The Tribe against Itself: Narratives of Ethnicity and Othering of the Bodos and the Adivasis in Bodoland – “Tribes In Transition-II: Reaffirming Indigenous Identity Through Narrative” (National Conference) – New Delhi

Abstract 10: The Tribe against Itself: Narratives of Ethnicity and Othering of the Bodos and the Adivasis in Bodoland

Paper presented for “Tribes In Transition-II: Reaffirming Indigenous Identity Through Narrative” (National Conference) – New Delhi

EVY MEHZABEEN

Centre for the Study of Regional Development, School of Social Sciences, Jawaharlal Nehru University, New Delhi

KEYWORDS: IDENTITY, BODOLAND, CULTURE, TERRITORY, VIOLENCE

Tribal narratives of alienation of forest, land and water form one of the core subaltern chapters of Tribal Studies in India. The Bodo movement for grant of autonomy is woven around such demands of safeguard from the exploitation of land and forest resources; it has been an entourage of ideals like autochthony, cultural superiority, ethnic distinction, alienated identity and the contested right to self-determination. However, identity assertion, resource conflict and the demand for grant of autonomy is seldom so modestly unidirectional, as it incorporates questions of power, hegemony and control in a society having multiple tribal communities.

This paper explores indigenous identity in Bodoland, Assam by studying two tribal groups- Bodos and Adivasis; one considered the autochthon for which a Sixth Schedule safeguarding autonomy is granted and the other, considered an ‘outsider’ is continuously subjected to justify their access to the forests and lands of Bodoland and is not even recognised as a ‘Scheduled Tribe’. Such politics of hegemony is centered around the belongingness to a piece of territory where tribal identity is constructed and defined to negotiate the access to forest and land of every tribal community.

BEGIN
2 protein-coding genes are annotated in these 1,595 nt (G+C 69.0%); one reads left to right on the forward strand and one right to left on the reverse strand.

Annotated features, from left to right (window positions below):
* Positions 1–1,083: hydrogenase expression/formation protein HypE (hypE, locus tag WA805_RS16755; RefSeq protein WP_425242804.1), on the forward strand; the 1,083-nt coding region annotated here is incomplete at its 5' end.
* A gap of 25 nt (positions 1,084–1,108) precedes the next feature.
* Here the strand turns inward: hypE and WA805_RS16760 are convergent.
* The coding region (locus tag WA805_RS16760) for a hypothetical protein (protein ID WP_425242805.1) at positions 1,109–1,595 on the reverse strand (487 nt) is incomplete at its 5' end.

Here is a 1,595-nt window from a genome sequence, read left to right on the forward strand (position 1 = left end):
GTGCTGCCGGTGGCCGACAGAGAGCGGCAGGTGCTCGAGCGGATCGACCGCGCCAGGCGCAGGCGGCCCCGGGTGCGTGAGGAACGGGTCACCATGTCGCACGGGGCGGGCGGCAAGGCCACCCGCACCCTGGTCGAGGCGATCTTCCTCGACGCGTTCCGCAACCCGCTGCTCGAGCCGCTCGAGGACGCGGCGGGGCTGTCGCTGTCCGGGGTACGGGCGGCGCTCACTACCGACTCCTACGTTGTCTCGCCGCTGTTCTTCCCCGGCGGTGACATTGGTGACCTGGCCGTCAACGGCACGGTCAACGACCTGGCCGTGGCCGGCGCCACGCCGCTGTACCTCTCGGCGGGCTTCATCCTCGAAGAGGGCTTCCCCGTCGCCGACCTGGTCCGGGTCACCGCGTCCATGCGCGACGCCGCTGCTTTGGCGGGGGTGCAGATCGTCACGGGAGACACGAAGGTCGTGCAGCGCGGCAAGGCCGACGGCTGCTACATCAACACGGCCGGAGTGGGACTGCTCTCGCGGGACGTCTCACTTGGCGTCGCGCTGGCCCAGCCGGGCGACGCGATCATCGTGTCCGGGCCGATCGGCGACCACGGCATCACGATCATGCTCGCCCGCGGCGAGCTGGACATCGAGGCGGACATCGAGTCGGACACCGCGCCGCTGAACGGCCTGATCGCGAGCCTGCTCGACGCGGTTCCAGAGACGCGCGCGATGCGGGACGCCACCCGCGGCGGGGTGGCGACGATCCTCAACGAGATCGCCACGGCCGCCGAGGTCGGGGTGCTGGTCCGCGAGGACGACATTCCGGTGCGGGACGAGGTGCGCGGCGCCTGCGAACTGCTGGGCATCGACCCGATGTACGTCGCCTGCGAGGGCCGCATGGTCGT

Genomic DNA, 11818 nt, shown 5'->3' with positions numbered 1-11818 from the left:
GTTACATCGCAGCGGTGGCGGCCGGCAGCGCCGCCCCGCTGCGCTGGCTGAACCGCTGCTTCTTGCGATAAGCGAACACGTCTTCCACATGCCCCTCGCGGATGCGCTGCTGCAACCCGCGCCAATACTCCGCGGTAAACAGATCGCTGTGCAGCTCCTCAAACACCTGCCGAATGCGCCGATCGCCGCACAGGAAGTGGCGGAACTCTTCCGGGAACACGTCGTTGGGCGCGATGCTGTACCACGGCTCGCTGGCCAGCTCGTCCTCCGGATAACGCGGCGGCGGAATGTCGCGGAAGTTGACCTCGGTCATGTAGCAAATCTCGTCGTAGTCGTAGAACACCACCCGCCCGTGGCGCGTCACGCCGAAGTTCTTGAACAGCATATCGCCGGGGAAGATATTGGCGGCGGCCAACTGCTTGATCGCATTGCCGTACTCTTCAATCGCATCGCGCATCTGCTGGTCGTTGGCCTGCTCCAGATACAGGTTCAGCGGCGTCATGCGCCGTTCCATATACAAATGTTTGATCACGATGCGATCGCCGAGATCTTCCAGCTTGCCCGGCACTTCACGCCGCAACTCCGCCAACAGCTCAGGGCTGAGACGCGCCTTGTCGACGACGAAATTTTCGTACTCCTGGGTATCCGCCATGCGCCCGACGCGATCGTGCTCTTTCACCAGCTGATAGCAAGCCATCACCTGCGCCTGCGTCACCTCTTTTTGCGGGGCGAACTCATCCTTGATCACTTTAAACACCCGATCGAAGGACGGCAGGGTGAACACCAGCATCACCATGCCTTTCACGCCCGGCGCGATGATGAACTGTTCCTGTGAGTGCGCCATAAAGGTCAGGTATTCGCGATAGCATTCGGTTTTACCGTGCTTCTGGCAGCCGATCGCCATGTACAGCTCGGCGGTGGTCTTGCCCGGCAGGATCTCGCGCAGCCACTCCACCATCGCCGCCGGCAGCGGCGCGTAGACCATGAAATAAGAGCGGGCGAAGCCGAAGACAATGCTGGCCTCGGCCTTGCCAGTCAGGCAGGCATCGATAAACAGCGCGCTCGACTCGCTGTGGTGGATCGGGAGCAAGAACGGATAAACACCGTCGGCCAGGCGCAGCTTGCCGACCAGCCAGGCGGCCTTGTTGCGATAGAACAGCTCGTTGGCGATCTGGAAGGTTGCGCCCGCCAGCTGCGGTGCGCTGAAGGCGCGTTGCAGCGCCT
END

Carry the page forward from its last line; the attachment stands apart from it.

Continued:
The paper focuses on these issues:

  • a) How have the Adivasis been selectively excluded from the mainstream tribal politics historically to construct them as the ‘other’ in Bodoland?
  • b) The internalisation of violence with respect to identity- ethnicity- territory to create hegemony within the otherwise exploited tribal communities of Assam.
  • c) The meaning of territory for tribal communities and the role of territory in ethnic identity assertions assigning the tribes their identity.

The paper is based on an ethnographic survey, with primary data collecting narratives from more than 150 households and 10 focus group discussions from all the four districts of Bodoland- Kokrajhar, Chirang, Baksa and Udalguri.

BIONOTE: Evy Mehzabeen is currently pursuing her PhD at the Centre for the Study of Regional Development, SSS, Jawaharlal Nehru University, New Delhi. She may be contacted at the email ID: evymehzabeen@gmail.com

Source: Book of Abstracts for the ICSSR-sponsored Two-Day National Conference Tribes In Transition-II: Reaffirming Indigenous Identity Through Narrative organised by The Department of English & Outreach Programme Jamia Millia Islamia (New Delhi, 27-28 February 2017)